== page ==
The Great Withdrawal
the log-jam break on Wednesday 21st February? That was the day that
Tony Blair, who dared not go to the House of Commons to debate the
the Independent reported that five other states are considering making an exit
‘surge’ of some 20,000 troops that the
by the Bush government are likely to be voted down by the opposition, which,
after six years of a Bush majority, now has the power to do so. Even the
‘extra-parliamentary’ orders – such as the decision to create the
Labour or Tory: who will in the next election?
There can be no safe prediction of who will win the next general election. Even the likely date, which must be by mid 2010, is far from clear. After a new Labour leader is ‘elected’ to replace Tony Blair there will be a new cabinet, in order to give it the stamp of the leader. This means a change of course, a chance to drop unpopular policies and show that the Labour party is ready to respond to criticism. It may even be necessary for the new leader (even if Gordon Brown) to call an election to confirm his acceptability to the electorate and - even more important – to the media. Has the New Labour reign ended? Will the new Cabinet feel it necessary to advertise its willingness to change policies and bring democracy back to the Labour Party? In the aftermath of the great decline caused by the retirement antics of the present prime minister, who nobody trusts, the government will be seen to have been greatly weakened. An election called to confirm support for the new leader would probably give Labour a further reduced majority.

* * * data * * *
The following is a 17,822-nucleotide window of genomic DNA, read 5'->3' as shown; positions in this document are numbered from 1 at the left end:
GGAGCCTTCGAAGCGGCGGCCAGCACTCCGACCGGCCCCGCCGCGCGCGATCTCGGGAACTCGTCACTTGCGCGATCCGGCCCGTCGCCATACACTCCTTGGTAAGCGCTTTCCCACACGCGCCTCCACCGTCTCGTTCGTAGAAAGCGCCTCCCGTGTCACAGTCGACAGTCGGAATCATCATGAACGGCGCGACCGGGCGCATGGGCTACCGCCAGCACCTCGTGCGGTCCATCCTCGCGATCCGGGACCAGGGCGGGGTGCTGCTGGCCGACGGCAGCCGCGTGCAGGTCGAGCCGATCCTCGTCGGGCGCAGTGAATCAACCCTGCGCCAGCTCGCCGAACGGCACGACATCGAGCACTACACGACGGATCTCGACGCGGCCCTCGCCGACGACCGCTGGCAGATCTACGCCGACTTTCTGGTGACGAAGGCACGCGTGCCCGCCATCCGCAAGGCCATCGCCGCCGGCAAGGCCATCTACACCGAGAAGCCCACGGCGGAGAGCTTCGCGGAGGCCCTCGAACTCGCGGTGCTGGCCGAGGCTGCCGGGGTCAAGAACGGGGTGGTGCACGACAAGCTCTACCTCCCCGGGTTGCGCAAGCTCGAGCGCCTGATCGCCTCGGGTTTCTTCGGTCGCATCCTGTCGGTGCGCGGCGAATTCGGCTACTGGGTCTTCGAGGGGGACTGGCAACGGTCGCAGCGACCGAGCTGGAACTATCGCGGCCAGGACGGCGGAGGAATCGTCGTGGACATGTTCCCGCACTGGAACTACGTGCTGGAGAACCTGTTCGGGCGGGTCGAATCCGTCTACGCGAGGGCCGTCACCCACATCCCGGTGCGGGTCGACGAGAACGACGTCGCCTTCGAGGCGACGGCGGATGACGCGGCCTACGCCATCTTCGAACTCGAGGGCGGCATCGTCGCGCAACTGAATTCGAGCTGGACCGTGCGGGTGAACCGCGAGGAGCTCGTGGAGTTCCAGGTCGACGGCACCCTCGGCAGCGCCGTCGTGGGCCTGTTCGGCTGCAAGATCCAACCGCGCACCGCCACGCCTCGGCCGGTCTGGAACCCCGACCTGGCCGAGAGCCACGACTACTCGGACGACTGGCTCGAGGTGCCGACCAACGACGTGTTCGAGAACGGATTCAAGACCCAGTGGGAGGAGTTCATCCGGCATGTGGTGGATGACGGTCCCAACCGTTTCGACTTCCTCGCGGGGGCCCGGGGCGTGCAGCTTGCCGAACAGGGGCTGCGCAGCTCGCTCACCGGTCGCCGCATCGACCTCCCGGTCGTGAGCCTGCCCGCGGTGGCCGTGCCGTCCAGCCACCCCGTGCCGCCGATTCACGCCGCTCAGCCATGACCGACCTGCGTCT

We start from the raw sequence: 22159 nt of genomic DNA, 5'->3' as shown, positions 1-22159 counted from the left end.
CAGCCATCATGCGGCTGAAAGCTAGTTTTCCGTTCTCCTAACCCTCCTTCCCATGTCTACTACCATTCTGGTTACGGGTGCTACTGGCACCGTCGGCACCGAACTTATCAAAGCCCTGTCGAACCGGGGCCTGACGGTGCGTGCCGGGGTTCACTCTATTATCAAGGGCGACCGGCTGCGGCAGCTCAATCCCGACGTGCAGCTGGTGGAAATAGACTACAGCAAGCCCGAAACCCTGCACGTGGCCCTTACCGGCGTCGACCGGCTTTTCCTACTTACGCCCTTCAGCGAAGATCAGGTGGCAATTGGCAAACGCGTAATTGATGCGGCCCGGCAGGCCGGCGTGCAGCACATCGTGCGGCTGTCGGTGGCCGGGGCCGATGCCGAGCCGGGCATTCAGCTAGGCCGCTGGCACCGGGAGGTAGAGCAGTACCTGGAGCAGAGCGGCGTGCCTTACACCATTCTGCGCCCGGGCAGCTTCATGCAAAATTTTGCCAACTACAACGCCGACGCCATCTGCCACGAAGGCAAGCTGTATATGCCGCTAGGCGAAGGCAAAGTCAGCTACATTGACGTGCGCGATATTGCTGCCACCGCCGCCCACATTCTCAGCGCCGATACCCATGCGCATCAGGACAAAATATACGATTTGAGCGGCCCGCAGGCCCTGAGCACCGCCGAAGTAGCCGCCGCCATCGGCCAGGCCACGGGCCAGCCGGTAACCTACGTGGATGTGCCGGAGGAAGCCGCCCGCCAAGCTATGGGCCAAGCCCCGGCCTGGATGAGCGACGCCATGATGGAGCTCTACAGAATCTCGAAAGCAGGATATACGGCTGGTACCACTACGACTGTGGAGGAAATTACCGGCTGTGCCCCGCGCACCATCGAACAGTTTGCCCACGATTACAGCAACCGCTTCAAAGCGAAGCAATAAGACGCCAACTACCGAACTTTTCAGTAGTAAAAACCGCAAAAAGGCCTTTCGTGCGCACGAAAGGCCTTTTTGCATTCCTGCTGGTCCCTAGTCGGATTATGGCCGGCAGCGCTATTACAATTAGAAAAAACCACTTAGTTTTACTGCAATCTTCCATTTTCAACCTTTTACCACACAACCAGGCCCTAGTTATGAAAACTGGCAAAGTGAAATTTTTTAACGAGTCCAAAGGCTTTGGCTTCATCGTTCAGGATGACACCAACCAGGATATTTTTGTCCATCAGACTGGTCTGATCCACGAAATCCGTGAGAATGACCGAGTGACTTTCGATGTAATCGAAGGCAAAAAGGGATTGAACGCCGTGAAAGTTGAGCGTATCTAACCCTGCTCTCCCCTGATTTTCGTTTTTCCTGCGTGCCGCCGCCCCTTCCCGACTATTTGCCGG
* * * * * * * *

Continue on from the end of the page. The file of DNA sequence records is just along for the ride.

significance, therefore, of current events is that both allies, the